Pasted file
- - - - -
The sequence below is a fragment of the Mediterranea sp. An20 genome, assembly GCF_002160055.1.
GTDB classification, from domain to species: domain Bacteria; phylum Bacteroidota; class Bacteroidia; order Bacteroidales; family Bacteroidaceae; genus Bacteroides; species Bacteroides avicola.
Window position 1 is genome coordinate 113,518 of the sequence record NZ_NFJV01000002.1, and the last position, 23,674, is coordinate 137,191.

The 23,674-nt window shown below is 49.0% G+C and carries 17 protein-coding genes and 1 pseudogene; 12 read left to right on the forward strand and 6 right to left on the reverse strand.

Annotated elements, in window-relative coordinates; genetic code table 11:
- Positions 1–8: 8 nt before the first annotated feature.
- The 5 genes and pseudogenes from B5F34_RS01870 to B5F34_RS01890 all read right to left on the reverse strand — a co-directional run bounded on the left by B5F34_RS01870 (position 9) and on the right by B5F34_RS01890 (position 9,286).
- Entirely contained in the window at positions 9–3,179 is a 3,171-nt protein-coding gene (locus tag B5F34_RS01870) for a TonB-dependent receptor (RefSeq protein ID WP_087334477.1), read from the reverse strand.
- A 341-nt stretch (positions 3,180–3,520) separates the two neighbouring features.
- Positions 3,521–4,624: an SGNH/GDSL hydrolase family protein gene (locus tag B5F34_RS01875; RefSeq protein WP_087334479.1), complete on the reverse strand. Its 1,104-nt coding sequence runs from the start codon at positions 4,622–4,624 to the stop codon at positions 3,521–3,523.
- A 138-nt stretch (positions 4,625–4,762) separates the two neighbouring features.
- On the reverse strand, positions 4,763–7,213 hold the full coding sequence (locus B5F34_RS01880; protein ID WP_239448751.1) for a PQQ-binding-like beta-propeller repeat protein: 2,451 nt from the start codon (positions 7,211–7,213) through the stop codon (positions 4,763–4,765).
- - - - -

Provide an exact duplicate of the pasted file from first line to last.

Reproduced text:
The sequence below is a fragment of the Mediterranea sp. An20 genome, assembly GCF_002160055.1.
GTDB classification, from domain to species: domain Bacteria; phylum Bacteroidota; class Bacteroidia; order Bacteroidales; family Bacteroidaceae; genus Bacteroides; species Bacteroides avicola.
Window position 1 is genome coordinate 113,518 of the sequence record NZ_NFJV01000002.1, and the last position, 23,674, is coordinate 137,191.

The 23,674-nt window shown below is 49.0% G+C and carries 17 protein-coding genes and 1 pseudogene; 12 read left to right on the forward strand and 6 right to left on the reverse strand.

Annotated elements, in window-relative coordinates; genetic code table 11:
- Positions 1–8: 8 nt before the first annotated feature.
- The 5 genes and pseudogenes from B5F34_RS01870 to B5F34_RS01890 all read right to left on the reverse strand — a co-directional run bounded on the left by B5F34_RS01870 (position 9) and on the right by B5F34_RS01890 (position 9,286).
- Entirely contained in the window at positions 9–3,179 is a 3,171-nt protein-coding gene (locus tag B5F34_RS01870) for a TonB-dependent receptor (RefSeq protein ID WP_087334477.1), read from the reverse strand.
- A 341-nt stretch (positions 3,180–3,520) separates the two neighbouring features.
- Positions 3,521–4,624: an SGNH/GDSL hydrolase family protein gene (locus tag B5F34_RS01875; RefSeq protein WP_087334479.1), complete on the reverse strand. Its 1,104-nt coding sequence runs from the start codon at positions 4,622–4,624 to the stop codon at positions 3,521–3,523.
- A 138-nt stretch (positions 4,625–4,762) separates the two neighbouring features.
- On the reverse strand, positions 4,763–7,213 hold the full coding sequence (locus B5F34_RS01880; protein ID WP_239448751.1) for a PQQ-binding-like beta-propeller repeat protein: 2,451 nt from the start codon (positions 7,211–7,213) through the stop codon (positions 4,763–4,765).